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BibTeX adds a whitespace after a citation like "et al.". If this occurs at the end of a line, the year can be in the next line.

I think this can be misleading at the end of a line, because it could be mistakenly read as the end of a line and then the number at the beginnning of the next line looks odd.

In my opinion, this interrupts the flow of reading, but I am also interested in your point of view.

For suppressing the line break, I haven't been lazy and did a web search for a solution.

I found the suggestion to use \renewcommand*{\nameyeardelim}{\addnbspace}, but this did unfortunately not work in my hands.

I think this is because of the fact that the \nameyeardelim macro is only provided by the biblatex package, which I am not using (and also can't use, because I am generating the tex file via RStudio's bookdown package.

Could anyone point me towards another possible way to prevent the line break after a "et al." citation?

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  • Can you give us a short example document (and MWE/MWEB) to play around with, please? I think most details one would need to answer your question are already given, but it would help me get started with your question if I could see what you have so far. That way I don't have to spend my time guessing and recreating what you already have anyway.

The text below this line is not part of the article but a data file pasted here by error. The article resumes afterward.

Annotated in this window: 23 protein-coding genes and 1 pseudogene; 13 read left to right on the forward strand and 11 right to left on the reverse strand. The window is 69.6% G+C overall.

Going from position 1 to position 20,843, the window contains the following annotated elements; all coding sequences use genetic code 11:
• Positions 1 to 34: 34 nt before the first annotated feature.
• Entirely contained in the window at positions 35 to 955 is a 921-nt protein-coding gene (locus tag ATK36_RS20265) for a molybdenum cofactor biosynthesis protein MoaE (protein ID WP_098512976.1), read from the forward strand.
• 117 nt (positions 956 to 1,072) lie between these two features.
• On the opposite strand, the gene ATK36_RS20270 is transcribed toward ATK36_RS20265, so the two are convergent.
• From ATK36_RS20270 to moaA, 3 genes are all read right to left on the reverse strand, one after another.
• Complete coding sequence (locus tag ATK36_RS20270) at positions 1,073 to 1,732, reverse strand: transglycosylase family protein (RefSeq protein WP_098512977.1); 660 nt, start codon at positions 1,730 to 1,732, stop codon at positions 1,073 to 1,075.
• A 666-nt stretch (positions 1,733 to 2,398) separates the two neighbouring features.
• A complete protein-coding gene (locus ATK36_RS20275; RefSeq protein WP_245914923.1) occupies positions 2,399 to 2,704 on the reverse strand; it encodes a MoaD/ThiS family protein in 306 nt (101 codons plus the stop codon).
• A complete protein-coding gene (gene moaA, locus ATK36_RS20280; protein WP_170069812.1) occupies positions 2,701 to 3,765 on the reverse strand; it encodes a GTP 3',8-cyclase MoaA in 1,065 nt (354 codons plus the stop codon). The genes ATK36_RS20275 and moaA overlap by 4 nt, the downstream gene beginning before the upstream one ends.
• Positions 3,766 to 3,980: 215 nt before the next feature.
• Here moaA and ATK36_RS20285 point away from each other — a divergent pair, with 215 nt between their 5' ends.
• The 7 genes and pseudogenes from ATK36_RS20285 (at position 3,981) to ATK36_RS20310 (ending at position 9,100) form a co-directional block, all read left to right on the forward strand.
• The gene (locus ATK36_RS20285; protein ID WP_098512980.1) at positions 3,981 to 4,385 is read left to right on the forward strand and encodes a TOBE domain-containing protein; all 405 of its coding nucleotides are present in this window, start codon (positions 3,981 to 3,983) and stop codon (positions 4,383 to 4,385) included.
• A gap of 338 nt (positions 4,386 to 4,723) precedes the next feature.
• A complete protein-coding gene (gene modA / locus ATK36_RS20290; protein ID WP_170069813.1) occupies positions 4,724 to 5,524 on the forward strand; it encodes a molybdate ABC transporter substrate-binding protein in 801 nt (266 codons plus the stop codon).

– moewe
    Jun 19, 2018 at 13:56
  • I have removed the biblatex tag since you state that you can't use biblatex, so the question isn't really about biblatex.
    – moewe
    Jun 19, 2018 at 14:08

1 Answer 1

5

With natbib you can either use

\makeatletter
\renewcommand*{\NAT@spacechar}{~}
\makeatother

or

\bibpunct[, ]{\unskip~(}{)}{;}{a}{,}{,}

where the \unskip~( removes the space before the brackets and replaces it with a non-breaking space.

The \NAT@spacechar also turns other spaces inserted by natbib's citation commands into unbreakable spaces, that might be wanted or unwanted. You can see where these spaces are if you replace the ~ in the code above by XXX.

The \bibpunct solution naturally overrides loading-time options such as square and round and sets other punctuation as well. If you use a special style you may have to adjust the value a bit.

natbib.sty explains \bibpunct as follows

% Alternatively:
% Use \bibpunct with 6 mandatory arguments:
%    1. opening bracket for citation
%    2. closing bracket
%    3. citation separator (for multiple citations in one \cite)
%    4. the letter n for numerical styles, s for superscripts
%        else anything for author-year
%    5. punctuation between authors and date
%    6. punctuation between years (or numbers) when common authors missing
% One optional argument is the character coming before post-notes. It
%   appears in square braces before all other arguments. May be left off.
% Example (and default) \bibpunct[, ]{(}{)}{;}{a}{,}{,}

The pdf documentation also has something about it http://mirrors.ctan.org/macros/latex/contrib/natbib/natbib.pdf on p. 13.

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  • Thanks a lot for your helpful answer. Since I have many citations, which would be affected in an undesirable way by \NAT@spacechar this is difficult (but it is very interesting that this option exists!). What would help me a lot would be an explanation on the \bibpunct code: My citation would be something like Einstein et al. (1919). I use apalike as a citation style. Now I am not sure, whether the suggested could will interfere with other citations. Is there a way to get the default \bibpunct for apalike? Is it maybe even identical to what you wrote? Jun 20, 2018 at 15:50
  • Thanks again so much. This is invaluable supported that I can't acknowledge enough. Jun 20, 2018 at 15:55

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